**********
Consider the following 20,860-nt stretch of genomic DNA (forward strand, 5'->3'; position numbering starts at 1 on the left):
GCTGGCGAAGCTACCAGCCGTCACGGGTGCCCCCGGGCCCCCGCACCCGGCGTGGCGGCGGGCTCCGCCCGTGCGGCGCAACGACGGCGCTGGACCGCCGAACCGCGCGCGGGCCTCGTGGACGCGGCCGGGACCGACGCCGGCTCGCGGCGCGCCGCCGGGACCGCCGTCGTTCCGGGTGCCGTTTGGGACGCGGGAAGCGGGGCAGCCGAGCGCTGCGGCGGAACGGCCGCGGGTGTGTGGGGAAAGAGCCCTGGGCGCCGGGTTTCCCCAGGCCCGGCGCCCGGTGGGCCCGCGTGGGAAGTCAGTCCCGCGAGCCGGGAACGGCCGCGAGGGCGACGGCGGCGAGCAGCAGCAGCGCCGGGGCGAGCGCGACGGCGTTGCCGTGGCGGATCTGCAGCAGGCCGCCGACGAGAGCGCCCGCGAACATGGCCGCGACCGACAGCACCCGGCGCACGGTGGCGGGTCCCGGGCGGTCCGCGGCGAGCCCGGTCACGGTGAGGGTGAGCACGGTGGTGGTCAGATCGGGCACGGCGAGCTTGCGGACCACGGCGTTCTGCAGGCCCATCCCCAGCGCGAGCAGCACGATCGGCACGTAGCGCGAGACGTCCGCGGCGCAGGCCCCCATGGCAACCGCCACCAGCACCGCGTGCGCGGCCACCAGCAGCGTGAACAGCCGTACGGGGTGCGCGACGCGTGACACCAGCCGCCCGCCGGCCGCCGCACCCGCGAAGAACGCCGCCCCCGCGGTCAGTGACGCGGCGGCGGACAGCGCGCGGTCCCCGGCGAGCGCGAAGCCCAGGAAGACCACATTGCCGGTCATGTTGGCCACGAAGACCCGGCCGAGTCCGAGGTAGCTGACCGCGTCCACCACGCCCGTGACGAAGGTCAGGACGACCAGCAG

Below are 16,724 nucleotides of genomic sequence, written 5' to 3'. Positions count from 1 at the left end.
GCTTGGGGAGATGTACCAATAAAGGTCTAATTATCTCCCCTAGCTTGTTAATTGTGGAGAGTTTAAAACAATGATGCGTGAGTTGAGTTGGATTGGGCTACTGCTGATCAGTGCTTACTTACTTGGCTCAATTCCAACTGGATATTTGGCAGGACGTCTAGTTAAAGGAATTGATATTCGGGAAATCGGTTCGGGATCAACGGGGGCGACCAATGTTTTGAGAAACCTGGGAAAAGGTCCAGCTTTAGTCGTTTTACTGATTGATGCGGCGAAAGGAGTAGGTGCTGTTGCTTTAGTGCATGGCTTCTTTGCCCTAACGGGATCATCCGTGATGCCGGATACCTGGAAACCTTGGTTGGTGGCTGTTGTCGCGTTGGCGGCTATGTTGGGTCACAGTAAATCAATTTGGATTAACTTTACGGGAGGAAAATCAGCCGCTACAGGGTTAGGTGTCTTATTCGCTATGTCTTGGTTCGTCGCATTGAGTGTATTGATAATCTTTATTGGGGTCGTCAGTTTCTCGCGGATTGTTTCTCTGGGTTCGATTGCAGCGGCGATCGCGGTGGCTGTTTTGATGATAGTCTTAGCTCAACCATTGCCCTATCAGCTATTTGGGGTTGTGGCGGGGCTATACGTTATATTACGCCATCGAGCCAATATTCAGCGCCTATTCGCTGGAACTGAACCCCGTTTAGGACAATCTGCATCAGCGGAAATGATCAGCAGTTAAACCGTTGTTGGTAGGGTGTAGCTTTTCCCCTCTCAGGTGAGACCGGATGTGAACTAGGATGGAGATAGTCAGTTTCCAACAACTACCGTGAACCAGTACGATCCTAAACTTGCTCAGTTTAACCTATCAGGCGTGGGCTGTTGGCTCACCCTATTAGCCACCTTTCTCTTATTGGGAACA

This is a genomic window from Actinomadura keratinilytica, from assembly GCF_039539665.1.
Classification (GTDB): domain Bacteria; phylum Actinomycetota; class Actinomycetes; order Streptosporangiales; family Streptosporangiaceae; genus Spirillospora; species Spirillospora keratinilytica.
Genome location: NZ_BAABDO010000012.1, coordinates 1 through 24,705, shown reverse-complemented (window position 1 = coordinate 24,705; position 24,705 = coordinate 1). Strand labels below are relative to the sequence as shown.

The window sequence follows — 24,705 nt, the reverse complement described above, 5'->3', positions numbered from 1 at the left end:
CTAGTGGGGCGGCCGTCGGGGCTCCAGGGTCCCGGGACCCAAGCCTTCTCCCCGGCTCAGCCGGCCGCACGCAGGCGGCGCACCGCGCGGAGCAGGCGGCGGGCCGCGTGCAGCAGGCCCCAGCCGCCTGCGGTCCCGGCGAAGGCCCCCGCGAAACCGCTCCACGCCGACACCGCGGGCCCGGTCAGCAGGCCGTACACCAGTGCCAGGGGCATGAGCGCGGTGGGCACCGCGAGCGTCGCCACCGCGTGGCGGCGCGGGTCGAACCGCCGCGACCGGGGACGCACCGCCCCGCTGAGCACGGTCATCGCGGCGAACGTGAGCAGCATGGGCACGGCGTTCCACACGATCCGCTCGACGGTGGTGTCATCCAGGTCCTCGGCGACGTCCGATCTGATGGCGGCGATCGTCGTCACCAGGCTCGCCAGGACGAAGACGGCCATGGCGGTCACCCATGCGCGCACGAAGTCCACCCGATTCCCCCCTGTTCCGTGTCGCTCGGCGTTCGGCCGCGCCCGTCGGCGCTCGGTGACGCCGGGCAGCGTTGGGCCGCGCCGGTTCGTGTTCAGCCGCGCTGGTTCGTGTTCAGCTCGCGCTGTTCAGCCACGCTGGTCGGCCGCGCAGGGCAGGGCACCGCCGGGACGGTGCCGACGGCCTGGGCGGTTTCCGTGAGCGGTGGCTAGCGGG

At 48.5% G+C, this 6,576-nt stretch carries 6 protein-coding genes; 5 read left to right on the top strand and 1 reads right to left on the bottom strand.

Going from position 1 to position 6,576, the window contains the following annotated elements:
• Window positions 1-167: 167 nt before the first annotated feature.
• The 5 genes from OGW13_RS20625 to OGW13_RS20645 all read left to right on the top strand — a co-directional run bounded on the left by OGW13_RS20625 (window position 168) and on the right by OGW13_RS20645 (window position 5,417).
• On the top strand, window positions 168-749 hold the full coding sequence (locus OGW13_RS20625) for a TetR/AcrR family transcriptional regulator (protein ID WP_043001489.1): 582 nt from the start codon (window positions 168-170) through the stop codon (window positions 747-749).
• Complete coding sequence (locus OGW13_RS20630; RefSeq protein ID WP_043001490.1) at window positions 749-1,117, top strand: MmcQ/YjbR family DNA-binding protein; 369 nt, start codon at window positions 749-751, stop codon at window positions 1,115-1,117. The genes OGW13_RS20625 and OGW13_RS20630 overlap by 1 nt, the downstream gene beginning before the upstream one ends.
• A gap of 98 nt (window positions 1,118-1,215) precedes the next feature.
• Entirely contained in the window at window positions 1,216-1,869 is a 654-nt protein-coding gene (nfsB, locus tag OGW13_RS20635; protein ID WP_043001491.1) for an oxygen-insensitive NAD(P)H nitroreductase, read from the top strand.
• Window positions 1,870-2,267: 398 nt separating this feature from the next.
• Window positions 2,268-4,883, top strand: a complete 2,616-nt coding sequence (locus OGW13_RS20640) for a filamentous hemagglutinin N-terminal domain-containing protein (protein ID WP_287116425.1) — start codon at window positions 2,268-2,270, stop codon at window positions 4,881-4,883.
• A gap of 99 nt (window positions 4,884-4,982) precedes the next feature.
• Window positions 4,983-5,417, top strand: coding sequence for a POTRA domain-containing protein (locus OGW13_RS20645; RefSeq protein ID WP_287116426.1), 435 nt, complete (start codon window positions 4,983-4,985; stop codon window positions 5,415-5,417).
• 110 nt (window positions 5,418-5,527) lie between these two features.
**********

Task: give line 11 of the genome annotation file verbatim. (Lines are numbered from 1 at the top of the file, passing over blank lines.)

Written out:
Going from position 1 to position 6,576, the window contains the following annotated elements: